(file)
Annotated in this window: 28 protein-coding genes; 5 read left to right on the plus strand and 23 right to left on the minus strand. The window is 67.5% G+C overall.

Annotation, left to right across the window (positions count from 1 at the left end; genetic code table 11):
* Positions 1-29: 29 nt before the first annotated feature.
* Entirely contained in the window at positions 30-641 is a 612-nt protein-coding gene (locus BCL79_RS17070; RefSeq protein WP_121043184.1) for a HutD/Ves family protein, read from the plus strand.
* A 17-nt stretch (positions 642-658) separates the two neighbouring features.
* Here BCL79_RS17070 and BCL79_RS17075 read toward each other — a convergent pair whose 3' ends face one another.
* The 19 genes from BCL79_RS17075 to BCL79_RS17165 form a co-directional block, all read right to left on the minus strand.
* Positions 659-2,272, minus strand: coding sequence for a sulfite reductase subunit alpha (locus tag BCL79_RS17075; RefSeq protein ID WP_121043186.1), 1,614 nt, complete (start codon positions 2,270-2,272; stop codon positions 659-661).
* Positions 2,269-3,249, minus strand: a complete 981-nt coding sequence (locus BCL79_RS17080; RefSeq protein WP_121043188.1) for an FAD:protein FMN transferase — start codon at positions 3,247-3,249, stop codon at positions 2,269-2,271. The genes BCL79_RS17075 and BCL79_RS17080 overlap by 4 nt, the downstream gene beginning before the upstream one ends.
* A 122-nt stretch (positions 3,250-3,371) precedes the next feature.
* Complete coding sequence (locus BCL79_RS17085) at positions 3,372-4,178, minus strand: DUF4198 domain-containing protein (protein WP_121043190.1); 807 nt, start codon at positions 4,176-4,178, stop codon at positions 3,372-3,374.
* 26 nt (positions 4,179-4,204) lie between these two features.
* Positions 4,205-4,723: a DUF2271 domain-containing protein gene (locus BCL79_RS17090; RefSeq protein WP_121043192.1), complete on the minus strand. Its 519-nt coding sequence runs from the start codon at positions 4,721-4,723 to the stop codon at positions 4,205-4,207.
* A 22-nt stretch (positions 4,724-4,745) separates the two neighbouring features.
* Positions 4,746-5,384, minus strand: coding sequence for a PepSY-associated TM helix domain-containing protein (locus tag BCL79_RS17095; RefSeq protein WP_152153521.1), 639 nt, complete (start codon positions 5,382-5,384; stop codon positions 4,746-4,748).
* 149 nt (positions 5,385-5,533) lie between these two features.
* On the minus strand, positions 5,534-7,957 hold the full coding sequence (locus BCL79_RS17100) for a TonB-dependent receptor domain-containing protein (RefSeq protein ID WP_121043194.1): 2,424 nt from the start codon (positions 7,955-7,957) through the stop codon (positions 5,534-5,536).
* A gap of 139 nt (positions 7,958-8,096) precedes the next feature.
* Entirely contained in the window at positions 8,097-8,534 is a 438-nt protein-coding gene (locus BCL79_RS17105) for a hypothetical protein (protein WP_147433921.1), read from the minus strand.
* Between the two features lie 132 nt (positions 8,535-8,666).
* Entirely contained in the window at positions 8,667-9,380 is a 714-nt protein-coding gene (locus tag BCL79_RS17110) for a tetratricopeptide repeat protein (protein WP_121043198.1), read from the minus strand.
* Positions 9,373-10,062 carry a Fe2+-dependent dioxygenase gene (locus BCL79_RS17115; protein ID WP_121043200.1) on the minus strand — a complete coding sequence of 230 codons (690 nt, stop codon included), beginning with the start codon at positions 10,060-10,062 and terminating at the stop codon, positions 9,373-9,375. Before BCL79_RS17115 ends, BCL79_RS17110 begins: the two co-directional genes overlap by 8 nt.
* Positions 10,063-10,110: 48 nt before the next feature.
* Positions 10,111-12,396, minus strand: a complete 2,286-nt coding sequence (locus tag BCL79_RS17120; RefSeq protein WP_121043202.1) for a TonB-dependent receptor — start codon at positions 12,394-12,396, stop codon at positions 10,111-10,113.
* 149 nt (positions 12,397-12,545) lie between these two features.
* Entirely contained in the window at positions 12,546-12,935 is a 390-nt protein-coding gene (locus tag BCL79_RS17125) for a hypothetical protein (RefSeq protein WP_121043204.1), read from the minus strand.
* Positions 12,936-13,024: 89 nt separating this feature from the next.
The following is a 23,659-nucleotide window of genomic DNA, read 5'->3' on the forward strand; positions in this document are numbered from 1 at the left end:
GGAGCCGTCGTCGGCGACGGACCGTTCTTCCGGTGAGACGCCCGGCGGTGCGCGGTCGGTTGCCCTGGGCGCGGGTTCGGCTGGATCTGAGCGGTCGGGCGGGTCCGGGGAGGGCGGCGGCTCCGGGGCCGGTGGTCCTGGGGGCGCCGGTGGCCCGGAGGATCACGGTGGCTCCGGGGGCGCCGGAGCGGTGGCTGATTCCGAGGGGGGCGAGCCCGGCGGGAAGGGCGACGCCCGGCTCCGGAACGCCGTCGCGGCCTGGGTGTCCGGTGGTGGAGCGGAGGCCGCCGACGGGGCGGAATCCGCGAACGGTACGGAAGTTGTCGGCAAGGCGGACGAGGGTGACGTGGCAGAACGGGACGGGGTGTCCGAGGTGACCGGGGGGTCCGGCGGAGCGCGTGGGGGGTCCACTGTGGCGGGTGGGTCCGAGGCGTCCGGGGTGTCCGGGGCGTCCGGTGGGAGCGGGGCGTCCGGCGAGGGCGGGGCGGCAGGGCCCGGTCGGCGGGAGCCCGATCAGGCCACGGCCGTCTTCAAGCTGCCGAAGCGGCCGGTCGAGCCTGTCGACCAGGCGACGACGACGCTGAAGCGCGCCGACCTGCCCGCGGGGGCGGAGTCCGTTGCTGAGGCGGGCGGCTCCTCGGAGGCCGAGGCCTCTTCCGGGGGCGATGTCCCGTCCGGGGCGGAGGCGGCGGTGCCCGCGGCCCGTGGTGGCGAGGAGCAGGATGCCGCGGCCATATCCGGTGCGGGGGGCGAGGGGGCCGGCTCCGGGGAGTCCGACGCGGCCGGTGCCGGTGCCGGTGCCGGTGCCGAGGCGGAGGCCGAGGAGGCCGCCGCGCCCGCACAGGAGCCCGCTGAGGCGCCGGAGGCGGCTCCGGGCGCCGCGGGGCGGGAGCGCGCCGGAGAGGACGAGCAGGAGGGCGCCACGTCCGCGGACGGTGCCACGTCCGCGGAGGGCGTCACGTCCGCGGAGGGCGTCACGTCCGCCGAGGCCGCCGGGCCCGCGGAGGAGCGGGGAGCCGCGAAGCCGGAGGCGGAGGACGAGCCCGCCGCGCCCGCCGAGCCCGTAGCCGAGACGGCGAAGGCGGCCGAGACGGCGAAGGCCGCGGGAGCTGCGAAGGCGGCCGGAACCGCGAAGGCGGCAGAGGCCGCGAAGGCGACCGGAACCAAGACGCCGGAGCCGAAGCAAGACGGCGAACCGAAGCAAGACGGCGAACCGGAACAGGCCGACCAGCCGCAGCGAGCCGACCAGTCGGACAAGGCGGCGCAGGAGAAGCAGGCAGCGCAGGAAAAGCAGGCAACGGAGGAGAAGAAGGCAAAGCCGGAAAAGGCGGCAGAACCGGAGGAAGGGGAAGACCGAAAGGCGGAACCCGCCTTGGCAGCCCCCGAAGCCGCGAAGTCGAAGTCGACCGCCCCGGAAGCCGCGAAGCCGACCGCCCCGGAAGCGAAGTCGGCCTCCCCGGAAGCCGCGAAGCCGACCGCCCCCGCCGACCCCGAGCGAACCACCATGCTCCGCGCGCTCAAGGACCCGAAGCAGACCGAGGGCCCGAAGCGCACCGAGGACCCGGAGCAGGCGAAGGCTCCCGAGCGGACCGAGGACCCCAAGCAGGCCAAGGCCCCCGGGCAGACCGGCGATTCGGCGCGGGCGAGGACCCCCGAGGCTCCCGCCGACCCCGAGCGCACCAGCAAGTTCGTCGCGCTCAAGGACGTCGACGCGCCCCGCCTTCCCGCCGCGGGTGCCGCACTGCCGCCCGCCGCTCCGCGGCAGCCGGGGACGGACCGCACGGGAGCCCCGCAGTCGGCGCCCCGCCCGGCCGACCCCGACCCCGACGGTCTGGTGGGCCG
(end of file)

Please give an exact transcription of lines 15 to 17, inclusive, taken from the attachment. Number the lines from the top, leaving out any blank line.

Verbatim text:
* Positions 4,746-5,384, minus strand: coding sequence for a PepSY-associated TM helix domain-containing protein (locus tag BCL79_RS17095; RefSeq protein WP_152153521.1), 639 nt, complete (start codon positions 5,382-5,384; stop codon positions 4,746-4,748).
* 149 nt (positions 5,385-5,533) lie between these two features.
* On the minus strand, positions 5,534-7,957 hold the full coding sequence (locus BCL79_RS17100) for a TonB-dependent receptor domain-containing protein (RefSeq protein ID WP_121043194.1): 2,424 nt from the start codon (positions 7,955-7,957) through the stop codon (positions 5,534-5,536).